The world’s first vaccine against malaria has been approved by the European Medicines Agency after more than 30 years of research.
The ‘Mosquirix’ vaccine was given the green light on Friday, much to the delight of scientists across Africa.
The vaccine will now be examined by the World Health Organisation and, if approved, could be administered to children across Africa within the next few years.
Allan Pamba, vice president for pharmaceuticals in East Africa for GlaxoSmithKline (GSK), said:
It’s massively significant. Malaria has been incredibly difficult to crack. It’s been tremendously frustrating. But we are all immensely proud to have reached this milestone.
GSK has spent more than $356 million (£230m) to date on finding a vaccine, and they are expected to invest another $200-$250 million on the project until development is completed.
The new vaccine – whose scientific name is ‘RTS,S’ – is designed to prevent the parasite from infecting, maturing and multiplying in the liver, after which time the parasite would re-enter the bloodstream and infect red blood cells, leading to disease symptoms.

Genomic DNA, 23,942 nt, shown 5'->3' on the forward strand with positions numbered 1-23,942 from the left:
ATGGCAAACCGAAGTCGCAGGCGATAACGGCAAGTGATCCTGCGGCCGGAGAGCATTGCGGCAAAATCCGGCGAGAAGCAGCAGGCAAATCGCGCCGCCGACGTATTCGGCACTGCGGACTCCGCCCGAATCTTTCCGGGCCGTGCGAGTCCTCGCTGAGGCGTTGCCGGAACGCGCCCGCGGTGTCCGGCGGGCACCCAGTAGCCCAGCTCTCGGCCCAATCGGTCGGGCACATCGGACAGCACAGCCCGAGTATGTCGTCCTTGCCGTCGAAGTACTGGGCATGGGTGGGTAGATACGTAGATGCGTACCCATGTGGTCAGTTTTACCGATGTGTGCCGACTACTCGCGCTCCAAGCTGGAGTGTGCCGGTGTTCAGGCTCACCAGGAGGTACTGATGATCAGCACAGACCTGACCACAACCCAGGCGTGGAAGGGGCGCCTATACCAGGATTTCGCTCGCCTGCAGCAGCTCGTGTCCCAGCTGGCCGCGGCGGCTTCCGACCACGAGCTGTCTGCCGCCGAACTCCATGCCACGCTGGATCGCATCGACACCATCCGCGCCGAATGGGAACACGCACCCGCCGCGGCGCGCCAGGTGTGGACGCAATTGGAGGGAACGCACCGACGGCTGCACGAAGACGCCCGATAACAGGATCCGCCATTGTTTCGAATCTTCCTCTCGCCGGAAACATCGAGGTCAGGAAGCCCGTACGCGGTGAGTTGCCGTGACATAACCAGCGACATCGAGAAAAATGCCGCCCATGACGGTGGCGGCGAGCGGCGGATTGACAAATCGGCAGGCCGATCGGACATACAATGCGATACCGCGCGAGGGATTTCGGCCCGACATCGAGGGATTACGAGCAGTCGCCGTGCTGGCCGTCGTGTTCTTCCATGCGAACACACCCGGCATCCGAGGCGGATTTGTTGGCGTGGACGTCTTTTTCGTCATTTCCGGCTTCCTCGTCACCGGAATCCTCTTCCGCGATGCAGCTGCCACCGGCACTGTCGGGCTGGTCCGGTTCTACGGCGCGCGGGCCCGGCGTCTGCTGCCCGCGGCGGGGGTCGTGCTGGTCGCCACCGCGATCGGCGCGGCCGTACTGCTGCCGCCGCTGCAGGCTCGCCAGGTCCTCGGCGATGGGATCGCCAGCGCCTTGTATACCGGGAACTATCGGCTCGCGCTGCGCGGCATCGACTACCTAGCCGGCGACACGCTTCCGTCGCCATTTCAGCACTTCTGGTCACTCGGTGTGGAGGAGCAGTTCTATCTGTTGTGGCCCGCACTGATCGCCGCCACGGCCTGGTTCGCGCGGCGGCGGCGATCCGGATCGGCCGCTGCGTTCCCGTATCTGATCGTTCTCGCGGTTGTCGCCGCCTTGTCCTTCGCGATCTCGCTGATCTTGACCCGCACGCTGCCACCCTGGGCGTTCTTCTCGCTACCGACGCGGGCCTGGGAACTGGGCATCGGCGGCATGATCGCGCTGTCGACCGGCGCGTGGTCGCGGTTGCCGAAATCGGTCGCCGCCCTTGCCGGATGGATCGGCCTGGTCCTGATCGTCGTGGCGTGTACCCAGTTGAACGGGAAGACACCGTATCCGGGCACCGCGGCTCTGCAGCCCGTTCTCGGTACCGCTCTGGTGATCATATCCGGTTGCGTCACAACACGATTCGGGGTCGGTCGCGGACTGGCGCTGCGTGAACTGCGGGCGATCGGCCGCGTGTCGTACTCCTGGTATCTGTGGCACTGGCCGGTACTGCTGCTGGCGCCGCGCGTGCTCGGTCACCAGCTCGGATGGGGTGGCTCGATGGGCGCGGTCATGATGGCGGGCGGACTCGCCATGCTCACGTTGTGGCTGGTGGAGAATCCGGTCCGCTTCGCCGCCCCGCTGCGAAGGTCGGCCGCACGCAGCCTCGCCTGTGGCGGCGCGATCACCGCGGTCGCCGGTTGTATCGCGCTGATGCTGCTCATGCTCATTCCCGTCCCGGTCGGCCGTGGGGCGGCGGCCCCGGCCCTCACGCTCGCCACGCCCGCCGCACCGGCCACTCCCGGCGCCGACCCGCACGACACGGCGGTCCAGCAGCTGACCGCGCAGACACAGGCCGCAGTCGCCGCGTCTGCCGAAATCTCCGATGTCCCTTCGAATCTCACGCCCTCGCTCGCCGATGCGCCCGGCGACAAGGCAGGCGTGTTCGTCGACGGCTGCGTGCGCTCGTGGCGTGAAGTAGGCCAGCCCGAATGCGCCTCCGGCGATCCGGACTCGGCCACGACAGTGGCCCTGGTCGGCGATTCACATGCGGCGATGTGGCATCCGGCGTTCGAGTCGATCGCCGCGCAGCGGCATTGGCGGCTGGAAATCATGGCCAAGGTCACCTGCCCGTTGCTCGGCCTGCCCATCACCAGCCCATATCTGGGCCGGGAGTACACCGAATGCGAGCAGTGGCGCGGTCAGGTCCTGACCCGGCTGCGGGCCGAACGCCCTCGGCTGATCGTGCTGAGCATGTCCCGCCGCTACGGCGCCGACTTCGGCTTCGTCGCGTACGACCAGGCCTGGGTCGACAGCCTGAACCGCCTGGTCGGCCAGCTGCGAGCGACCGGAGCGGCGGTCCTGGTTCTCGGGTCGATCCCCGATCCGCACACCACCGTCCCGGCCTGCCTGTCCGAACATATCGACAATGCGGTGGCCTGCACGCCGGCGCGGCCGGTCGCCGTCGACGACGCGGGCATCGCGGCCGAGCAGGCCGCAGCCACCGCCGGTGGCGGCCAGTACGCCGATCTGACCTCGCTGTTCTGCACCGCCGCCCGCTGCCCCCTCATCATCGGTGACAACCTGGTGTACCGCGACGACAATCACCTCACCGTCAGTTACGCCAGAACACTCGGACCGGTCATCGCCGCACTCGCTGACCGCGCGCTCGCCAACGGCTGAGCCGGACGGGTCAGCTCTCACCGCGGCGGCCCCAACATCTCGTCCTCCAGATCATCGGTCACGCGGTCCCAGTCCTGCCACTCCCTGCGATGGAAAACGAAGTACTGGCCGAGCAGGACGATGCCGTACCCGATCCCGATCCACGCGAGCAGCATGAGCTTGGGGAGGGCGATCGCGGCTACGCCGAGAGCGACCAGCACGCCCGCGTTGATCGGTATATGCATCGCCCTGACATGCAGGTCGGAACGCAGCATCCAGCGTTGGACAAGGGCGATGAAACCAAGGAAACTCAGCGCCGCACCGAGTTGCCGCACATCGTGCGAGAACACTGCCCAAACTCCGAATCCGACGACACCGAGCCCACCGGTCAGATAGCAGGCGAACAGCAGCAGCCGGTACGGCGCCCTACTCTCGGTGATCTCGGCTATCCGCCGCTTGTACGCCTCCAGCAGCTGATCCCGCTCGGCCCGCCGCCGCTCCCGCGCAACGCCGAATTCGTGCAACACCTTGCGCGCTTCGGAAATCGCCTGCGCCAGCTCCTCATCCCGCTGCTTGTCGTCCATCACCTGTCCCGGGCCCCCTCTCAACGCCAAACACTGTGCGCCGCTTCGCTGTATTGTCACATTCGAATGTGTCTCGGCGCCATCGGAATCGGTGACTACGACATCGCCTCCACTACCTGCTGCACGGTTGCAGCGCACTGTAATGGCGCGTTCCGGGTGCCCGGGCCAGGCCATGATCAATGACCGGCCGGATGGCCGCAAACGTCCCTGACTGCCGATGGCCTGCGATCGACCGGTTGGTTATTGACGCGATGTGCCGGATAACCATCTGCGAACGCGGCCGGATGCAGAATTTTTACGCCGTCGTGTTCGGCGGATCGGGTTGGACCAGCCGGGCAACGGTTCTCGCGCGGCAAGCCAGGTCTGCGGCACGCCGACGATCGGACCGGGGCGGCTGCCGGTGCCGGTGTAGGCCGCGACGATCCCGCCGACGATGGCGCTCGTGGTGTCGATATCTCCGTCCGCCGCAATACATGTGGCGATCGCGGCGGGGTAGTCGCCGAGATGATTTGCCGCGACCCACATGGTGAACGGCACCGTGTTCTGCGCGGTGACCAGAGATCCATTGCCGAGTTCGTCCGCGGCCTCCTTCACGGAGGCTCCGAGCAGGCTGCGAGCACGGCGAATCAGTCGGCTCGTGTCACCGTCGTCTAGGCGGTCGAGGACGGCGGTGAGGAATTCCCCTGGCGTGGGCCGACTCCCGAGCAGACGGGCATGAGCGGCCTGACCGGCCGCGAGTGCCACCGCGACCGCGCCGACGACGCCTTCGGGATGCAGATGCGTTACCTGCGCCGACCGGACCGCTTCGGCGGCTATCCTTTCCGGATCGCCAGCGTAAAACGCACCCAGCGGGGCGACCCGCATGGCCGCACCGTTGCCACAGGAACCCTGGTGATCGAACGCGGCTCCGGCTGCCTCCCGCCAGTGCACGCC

The developers carried out a trial programme involving more than 16,000 young children, conducted by 13 African research centres in eight African countries – Burkina Faso, Gabon, Ghana, Kenya, Malawi, Mozambique, Nigeria and Tanzania.
Two groups of children were tested – babies aged 6-12 weeks, and infants aged 5-17 months.
Data from the trial programme demonstrated that over the first 18 months following three doses of the vaccine, malaria cases were reduced by almost half in the older group and by 27% in the younger group.
An estimated 600,000 people die from malaria each year so the vaccine could be a complete game-changer, and health ministers are eagerly awaiting the arrival of the new medicine. Let’s hope everything goes to plan and this can be implemented across Africa (and around the world) as soon as possible!